• Trusted with MIDlet-Permissions set for JSR 75 access – The application will not even install on the phone.
  • Trusted without asking JSR 75 permissions – The application installs on the phone, but once you actually make a JSR 75 API call it breaks.

Now, if the application did not even have access to the JSR 75 API in untrusted installations I would not have “much” of a problem, but that is not the case as you can see above. Instead, they allow the API access from CLDC mode which makes the application quite annoying with all of the questions prompted to the user.

My reason for posting this is not neccessarily for the Nokia Communicator J2ME developers only, but to the J2ME community as a whole. There are many issues in this arena with the same type of conditional behavior. We need to let the device manufacturers know about these problems so that they may be remedied in the near future. The promise of the J2ME environment is substantial and therefore it needs a strong feedback loop from the developers and vendors to make it work.

The Context is What Matters

Posted by on 06 Oct 2005 | Tagged as: General

Lately, I have been in many discussions regarding best practices and patterns. The discussions started out with an attempt at defining “what is a ‘best practice‘?“. While speaking about the relevance of a “best practice”, I saw this blog entry from Ted Neward which asserted there is no such thing as a best practice. After much debate, I agree with this assessment. Without a context there seems to be no “best practice“. When there is a context there are usually multiple practices which can bring successful results in that context.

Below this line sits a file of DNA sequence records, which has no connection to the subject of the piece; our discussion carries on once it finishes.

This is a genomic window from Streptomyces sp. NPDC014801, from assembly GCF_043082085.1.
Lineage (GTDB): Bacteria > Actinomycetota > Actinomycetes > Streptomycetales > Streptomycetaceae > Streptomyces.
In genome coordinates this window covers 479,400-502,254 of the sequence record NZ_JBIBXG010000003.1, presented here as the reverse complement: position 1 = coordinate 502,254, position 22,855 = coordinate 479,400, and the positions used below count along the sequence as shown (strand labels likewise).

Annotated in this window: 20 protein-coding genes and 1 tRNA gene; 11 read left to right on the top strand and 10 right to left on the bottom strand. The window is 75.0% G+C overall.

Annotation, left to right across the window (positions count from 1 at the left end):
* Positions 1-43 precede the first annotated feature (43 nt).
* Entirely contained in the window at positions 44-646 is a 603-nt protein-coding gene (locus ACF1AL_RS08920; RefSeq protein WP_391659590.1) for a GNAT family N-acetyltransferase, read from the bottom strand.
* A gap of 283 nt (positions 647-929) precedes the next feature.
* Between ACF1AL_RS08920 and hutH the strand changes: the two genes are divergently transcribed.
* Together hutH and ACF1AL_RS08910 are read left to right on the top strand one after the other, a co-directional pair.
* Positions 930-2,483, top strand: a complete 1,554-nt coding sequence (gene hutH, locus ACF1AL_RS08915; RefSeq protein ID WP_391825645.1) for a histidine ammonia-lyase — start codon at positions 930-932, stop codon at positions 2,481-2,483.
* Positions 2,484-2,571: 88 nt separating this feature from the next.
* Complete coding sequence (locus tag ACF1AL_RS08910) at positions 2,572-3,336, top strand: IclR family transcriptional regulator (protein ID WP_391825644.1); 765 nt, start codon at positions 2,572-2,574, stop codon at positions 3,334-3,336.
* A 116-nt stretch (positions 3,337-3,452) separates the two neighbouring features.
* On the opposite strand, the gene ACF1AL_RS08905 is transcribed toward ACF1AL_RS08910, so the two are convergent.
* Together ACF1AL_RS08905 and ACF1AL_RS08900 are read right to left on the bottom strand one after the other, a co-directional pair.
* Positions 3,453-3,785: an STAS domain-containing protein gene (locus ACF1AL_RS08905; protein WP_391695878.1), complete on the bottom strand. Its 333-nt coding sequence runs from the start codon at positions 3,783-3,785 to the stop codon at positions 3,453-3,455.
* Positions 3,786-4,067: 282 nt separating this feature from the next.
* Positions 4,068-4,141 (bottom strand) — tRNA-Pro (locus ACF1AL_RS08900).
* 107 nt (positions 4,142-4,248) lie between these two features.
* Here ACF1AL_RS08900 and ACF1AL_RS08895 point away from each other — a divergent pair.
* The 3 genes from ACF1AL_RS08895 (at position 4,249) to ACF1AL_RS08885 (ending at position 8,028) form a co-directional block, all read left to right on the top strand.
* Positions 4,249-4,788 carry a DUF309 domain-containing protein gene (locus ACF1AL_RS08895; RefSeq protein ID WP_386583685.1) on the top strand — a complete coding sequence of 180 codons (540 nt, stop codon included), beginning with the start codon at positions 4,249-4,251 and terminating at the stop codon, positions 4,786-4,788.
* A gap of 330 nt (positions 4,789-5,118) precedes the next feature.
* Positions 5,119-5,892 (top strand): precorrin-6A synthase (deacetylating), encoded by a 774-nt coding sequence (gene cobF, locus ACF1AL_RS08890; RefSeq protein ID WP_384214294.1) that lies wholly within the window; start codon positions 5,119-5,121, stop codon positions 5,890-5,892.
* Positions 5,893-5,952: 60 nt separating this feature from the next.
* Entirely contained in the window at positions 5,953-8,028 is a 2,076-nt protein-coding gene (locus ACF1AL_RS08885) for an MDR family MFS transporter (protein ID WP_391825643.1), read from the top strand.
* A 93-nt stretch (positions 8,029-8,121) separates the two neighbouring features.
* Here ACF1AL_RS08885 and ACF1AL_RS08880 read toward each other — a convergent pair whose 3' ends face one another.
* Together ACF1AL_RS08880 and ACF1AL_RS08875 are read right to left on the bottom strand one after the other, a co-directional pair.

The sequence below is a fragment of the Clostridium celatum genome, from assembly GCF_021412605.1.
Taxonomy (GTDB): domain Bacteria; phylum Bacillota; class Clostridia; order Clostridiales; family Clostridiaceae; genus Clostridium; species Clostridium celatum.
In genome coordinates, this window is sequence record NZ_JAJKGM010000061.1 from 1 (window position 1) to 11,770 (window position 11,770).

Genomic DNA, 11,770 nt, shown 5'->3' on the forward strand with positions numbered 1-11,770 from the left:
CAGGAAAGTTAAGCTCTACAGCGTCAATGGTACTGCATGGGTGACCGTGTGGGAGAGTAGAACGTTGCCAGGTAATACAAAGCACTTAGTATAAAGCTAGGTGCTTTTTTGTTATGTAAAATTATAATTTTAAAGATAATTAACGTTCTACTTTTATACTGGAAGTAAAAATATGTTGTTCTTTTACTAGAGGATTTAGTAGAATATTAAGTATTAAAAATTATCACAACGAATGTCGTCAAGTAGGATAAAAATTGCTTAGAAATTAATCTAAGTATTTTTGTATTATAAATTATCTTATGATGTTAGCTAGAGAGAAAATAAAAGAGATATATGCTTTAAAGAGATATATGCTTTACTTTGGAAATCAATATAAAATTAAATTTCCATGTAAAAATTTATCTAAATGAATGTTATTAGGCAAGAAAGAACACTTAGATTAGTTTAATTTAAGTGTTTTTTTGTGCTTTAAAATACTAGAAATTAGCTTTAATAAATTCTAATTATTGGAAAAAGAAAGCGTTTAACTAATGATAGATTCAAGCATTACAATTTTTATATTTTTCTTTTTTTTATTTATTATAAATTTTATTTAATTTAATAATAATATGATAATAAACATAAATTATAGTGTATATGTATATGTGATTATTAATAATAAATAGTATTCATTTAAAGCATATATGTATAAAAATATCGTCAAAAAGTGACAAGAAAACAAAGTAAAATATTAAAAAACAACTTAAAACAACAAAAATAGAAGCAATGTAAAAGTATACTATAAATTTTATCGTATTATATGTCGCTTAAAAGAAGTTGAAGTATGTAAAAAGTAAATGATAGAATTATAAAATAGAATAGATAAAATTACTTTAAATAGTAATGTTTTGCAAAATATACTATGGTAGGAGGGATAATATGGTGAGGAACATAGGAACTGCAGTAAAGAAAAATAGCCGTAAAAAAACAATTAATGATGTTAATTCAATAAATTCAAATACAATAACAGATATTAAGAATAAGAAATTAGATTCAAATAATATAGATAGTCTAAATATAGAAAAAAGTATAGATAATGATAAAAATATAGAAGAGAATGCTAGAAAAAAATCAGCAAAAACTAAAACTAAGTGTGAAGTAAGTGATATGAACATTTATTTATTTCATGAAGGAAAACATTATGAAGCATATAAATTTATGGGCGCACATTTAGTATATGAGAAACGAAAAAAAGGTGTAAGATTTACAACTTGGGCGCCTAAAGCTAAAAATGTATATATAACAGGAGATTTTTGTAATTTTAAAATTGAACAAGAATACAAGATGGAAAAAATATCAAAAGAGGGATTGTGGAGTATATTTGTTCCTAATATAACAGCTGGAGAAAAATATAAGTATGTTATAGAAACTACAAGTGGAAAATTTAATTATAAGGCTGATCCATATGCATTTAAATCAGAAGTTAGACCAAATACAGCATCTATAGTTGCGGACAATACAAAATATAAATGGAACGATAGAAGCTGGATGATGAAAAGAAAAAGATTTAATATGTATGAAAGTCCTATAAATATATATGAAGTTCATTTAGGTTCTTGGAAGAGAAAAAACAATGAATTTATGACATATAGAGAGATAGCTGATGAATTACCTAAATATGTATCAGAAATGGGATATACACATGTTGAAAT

From this, we started to have discussions on whether a “best practice“ can be defined as a pattern to achieve success within a context. If an organization defines “best practices“ which are to be used within their designated contexts would this enable higher business success? I believe that the first paragraph somewhat answers this question. If there are two contexts which look similar in nature, is it always correct to use the same “best practice“? Since there may be many practices which will succeed within the defined contexts similarities, would it not be more agile to choose the practice which is better suited at that point in time?

During one of my conversations with a colleague, I remembered some of the thoughts that I had a couple of years ago regarding design patterns. Design patterns are defined in terms of a context and can be implemented in multiple ways depending upon the circumstances of the context. In order to use design patterns in software, a developer must either have access to a library of design patterns or they are using them from experience with the context. In either case, experience is a required attribute of the developer. In the case of a design patterns library, I believe that the lack of success for CASE tools has shown weaknesses in the ability to gather design patterns into a valuable library. With many companies hiring developers with less experience, the use of design pattern libraries becomes a detriment rather than an asset. These developers are more worried about syntax, data structures, and learning APIs than whether to use a “composite“ or “decorator” design pattern.